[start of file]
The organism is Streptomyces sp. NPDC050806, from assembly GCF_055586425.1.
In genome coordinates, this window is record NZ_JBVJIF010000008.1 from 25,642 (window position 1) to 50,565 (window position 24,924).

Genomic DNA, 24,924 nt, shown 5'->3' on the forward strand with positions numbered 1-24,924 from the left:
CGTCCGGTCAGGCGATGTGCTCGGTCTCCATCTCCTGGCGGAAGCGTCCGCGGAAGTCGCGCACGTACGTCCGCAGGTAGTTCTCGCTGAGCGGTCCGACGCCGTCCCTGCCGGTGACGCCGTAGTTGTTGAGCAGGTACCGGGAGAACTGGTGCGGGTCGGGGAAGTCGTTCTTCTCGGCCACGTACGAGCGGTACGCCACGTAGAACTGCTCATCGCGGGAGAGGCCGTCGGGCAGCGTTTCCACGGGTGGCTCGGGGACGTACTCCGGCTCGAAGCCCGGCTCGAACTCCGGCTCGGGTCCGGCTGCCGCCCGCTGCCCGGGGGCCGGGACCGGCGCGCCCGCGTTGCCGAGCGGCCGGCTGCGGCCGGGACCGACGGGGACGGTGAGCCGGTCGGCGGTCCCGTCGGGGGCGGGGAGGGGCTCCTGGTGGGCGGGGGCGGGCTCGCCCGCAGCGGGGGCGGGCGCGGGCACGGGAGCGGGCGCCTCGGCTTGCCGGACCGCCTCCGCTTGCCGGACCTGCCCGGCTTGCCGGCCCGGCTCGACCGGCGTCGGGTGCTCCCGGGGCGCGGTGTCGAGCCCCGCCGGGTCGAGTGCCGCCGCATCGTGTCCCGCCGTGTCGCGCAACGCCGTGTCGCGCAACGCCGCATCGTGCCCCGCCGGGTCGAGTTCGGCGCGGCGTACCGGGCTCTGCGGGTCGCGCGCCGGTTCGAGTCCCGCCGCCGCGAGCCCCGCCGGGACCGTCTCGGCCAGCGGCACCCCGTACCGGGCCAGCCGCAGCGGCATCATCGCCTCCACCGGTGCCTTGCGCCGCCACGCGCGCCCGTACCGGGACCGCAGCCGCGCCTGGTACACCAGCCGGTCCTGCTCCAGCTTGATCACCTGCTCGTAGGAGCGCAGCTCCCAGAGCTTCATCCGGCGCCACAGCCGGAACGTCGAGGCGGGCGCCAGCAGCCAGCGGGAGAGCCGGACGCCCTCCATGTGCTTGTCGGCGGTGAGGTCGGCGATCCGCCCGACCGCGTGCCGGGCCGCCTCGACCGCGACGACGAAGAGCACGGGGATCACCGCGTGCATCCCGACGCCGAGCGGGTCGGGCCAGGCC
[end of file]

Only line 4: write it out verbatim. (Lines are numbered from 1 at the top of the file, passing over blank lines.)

CGTCCGGTCAGGCGATGTGCTCGGTCTCCATCTCCTGGCGGAAGCGTCCGCGGAAGTCGCGCACGTACGTCCGCAGGTAGTTCTCGCTGAGCGGTCCGACGCCGTCCCTGCCGGTGACGCCGTAGTTGTTGAGCAGGTACCGGGAGAACTGGTGCGGGTCGGGGAAGTCGTTCTTCTCGGCCACGTACGAGCGGTACGCCACGTAGAACTGCTCATCGCGGGAGAGGCCGTCGGGCAGCGTTTCCACGGGTGGCTCGGGGACGTACTCCGGCTCGAAGCCCGGCTCGAACTCCGGCTCGGGTCCGGCTGCCGCCCGCTGCCCGGGGGCCGGGACCGGCGCGCCCGCGTTGCCGAGCGGCCGGCTGCGGCCGGGACCGACGGGGACGGTGAGCCGGTCGGCGGTCCCGTCGGGGGCGGGGAGGGGCTCCTGGTGGGCGGGGGCGGGCTCGCCCGCAGCGGGGGCGGGCGCGGGCACGGGAGCGGGCGCCTCGGCTTGCCGGACCGCCTCCGCTTGCCGGACCTGCCCGGCTTGCCGGCCCGGCTCGACCGGCGTCGGGTGCTCCCGGGGCGCGGTGTCGAGCCCCGCCGGGTCGAGTGCCGCCGCATCGTGTCCCGCCGTGTCGCGCAACGCCGTGTCGCGCAACGCCGCATCGTGCCCCGCCGGGTCGAGTTCGGCGCGGCGTACCGGGCTCTGCGGGTCGCGCGCCGGTTCGAGTCCCGCCGCCGCGAGCCCCGCCGGGACCGTCTCGGCCAGCGGCACCCCGTACCGGGCCAGCCGCAGCGGCATCATCGCCTCCACCGGTGCCTTGCGCCGCCACGCGCGCCCGTACCGGGACCGCAGCCGCGCCTGGTACACCAGCCGGTCCTGCTCCAGCTTGATCACCTGCTCGTAGGAGCGCAGCTCCCAGAGCTTCATCCGGCGCCACAGCCGGAACGTCGAGGCGGGCGCCAGCAGCCAGCGGGAGAGCCGGACGCCCTCCATGTGCTTGTCGGCGGTGAGGTCGGCGATCCGCCCGACCGCGTGCCGGGCCGCCTCGACCGCGACGACGAAGAGCACGGGGATCACCGCGTGCATCCCGACGCCGAGCGGGTCGGGCCAGGCC